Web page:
In Alberta, the Progressive Conservatives have dominated the government since 1971, following very right-wing policies under premiers Peter Lougheed, Don Getty and Ralph Klein. In BC, the BC Liberals have taken a very sharp rightward economic turn under Premier Gordon Campbell. In Saskatchewan and Manitoba, the social democratic New Democratic Party currently forms very popular governments in both provinces; however, federally, the Conservatives are dominant in all four Western provinces. 1971 (MCMLXXI) was a common year starting on Friday (the link is to a full 1971 calendar). ... Peter Lougheed, painting by C. Leeper The Honourable Peter Lougheed, PC , CC , QC (born July 26, 1928, in Calgary, Alberta) is a Canadian lawyer, politician and Canadian Football League player. ... Donald Ross Getty (born August 30, 1933), Canadian politician, was Premier of Alberta and leader of the Alberta Progressive Conservative Party between 1985 and 1992. ... Ralph Phillip Klein MLA (born November 1, 1942), leader of the Alberta Progressive Conservatives, is the current premier of the Canadian province of Alberta. ... Gordon Muir Campbell, BA, MBA, MLA, (born January 12, 1948) is the 34th Premier of British Columbia. ... The New Democratic Party (NDP; Nouveau Parti démocratique in French) is a political party in Canada with a social democratic philosophy that contests elections at both the federal and provincial levels. ...


Philosophies/ideologies/factions

The term Tory (from Irish Gaelic tóraighe, an outlaw or guerrilla fighter, during the Wars of the Three Kingdoms — literally meaning pursued man) applied to the Tory Party, the ancestor of the modern UK Conservative Party. ... The Red Tory Tradition: Ancient Roots-New Routes, by Ron Dart Red Tory is a term given to a political philosophy, tradition, and disposition in Canada. ... Blue Tories are, in Canadian politics, members of the former Progressive Conservative Party of Canada and current Conservative Party of Canada who are more ideologically Right wing. ... This article or section does not cite its references or sources. ... Neoconservatism is a political movement, mainly in the United States, which is generally held to have emerged in the 1960s, coalesced in the 1970s, and has had a significant presence in the administrations of Ronald Reagan and George W. Bush. ...

Canadian conservative parties

Federal

Represented in Parliament

A rump Progressive Conservative caucus also sits in the Canadian Senate. The Conservative Party of Canada (French: Parti conservateur du Canada), colloquially known as the Tories, is a right-of-centre political party in Canada, formed by the merger of the Canadian Alliance and the Progressive Conservative Party of Canada in December 2003. ... The Progressive Conservative Party of Canada (PC) (In French: Parti progressiste-conservateur du Canada) was a Canadian centre-right conservative political party that existed from 1867 to 2003. ... The Senate of Canada (French: Le Sénat du Canada) is a component of the Parliament of Canada, along with the Sovereign (represented by the Governor General) and the House of Commons. ...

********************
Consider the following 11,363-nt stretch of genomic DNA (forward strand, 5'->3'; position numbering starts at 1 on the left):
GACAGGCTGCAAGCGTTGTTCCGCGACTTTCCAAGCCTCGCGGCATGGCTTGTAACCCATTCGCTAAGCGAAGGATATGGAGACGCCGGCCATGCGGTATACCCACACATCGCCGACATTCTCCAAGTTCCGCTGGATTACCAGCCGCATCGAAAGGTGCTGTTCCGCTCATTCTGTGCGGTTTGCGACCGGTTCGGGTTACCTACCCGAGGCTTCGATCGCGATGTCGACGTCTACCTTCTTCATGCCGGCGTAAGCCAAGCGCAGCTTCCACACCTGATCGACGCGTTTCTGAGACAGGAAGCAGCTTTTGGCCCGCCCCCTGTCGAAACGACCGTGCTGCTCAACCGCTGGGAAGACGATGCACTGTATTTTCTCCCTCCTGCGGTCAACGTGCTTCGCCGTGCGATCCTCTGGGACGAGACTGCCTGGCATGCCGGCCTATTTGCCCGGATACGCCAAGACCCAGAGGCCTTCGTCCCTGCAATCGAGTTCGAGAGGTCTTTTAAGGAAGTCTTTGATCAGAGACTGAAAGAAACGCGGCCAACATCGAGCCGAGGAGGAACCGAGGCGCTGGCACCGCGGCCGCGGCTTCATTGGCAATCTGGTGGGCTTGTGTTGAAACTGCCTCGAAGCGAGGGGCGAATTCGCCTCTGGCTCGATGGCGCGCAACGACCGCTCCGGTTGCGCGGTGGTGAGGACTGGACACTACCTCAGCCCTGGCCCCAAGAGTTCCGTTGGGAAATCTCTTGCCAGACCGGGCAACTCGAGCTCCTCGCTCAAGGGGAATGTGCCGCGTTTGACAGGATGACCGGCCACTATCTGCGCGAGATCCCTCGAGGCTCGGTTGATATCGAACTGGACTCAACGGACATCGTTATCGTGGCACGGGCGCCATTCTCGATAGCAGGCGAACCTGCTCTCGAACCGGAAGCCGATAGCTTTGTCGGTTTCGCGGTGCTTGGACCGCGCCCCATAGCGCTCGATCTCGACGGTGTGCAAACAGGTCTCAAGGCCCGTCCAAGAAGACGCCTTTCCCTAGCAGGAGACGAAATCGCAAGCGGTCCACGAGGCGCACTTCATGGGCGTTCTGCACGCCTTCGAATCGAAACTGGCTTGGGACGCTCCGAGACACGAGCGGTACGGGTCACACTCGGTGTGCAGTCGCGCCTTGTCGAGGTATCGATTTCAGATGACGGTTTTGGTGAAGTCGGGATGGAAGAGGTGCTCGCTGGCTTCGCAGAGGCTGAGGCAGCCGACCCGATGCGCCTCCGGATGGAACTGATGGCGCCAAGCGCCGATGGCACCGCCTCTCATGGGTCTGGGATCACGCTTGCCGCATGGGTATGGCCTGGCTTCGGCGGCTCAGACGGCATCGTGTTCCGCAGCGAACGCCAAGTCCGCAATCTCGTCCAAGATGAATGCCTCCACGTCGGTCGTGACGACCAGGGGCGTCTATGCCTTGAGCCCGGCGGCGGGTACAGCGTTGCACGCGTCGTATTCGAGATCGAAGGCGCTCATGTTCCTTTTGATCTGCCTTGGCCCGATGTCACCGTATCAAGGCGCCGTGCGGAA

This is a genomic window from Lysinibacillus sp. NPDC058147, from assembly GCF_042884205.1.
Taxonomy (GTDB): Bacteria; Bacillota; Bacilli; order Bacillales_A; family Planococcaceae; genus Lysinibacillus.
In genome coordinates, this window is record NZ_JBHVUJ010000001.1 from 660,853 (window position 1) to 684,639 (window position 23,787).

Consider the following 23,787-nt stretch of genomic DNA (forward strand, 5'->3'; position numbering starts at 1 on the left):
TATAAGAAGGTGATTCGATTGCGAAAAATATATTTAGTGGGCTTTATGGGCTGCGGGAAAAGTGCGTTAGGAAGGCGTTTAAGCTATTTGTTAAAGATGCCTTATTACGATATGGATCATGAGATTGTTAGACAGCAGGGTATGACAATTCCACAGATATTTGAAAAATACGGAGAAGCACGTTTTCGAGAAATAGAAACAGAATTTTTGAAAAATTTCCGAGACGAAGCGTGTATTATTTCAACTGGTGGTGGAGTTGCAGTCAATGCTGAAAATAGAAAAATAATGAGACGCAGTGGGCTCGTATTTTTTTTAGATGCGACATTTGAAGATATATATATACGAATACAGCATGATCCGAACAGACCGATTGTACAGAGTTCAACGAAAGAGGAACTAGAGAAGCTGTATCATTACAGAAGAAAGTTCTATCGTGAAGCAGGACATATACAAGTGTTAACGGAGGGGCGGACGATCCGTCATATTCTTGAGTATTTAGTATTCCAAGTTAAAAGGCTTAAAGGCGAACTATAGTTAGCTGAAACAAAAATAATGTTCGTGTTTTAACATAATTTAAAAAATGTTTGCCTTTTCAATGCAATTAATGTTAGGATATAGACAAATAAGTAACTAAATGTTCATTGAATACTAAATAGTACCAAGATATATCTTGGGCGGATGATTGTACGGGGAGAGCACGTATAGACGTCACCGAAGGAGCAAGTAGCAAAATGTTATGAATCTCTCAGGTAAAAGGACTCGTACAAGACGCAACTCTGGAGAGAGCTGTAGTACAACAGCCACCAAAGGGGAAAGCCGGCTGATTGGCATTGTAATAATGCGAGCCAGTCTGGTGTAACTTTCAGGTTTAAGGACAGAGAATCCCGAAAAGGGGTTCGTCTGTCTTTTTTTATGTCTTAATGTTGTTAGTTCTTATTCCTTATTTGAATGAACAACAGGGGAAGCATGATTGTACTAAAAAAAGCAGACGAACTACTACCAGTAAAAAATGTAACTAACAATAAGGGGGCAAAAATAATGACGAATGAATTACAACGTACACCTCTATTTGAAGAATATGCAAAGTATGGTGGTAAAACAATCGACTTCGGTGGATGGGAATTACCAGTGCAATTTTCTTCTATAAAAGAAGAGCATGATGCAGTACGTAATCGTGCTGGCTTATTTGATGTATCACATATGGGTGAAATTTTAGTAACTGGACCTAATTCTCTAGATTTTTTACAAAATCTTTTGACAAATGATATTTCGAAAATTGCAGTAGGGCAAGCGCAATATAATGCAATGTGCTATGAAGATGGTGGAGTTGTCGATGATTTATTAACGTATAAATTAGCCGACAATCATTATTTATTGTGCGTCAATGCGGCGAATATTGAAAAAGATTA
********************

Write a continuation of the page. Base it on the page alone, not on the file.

Minor parties:

The Progressive Canadian Party (PC Party) is a minor federal political party in Canada. ... There are two groups that have used the name the Christian Heritage Party. Christian Heritage Party of Canada Christian Heritage New Zealand (formerly the Christian Heritage Party) This is a disambiguation page — a navigational aid which lists other pages that might otherwise share the same title. ... The Libertarian Party of Canada is a minor political party in Canada that adheres to the philosophy of libertarianism. ...

Provincial

The Progressive Conservative Party of Newfoundland and Labrador is a centre-right political party in the province of Newfoundland and Labrador, Canada. ... The PEI Progressive Conservative Party is one of two major political parties on Prince Edward Island. ... The Progressive Conservative Party of New Brunswick is a political party in New Brunswick, Canada. ... The Nova Scotia Progressive Conservative Party is a centre-right political party in Nova Scotia, Canada. ... The Action démocratique du Québec (ADQ) is a fiscally right-of-center political party in Quebec, Canada. ... The Ontario Progressive Conservative Party (PC Party of Ontario, also known as Tories) is a right-of-centre political party in Ontario, Canada. ... The Progressive Conservative Party of Manitoba is a right-of-centre political party in Manitoba, Canada. ... The Saskatchewan Party is a centre-right political party in the Canadian province of Saskatchewan. ... The Progressive Conservative Party of Saskatchewan is a political party in the Canadian province of Saskatchewan. ... The Alberta Progressive Conservative Party is a provincial right-of-centre party in the Canadian province of Alberta. ... The Alberta Alliance is a right wing political party in Alberta. ... The British Columbia Conservative Party (also known as the Tories) is a conservative political party in British Columbia, Canada. ... The British Columbia Liberal Party (usually referred to as the BC Liberals) is the governing political party in British Columbia, Canada. ... A premier is an executive official of government. ... Gordon Muir Campbell, BA, MBA, MLA, (born January 12, 1948) is the 34th Premier of British Columbia. ... The British Columbia Unity Party is a political party in British Columbia, Canada. ... The Yukon Party is a conservative political party in the Yukon Territory of Canada. ...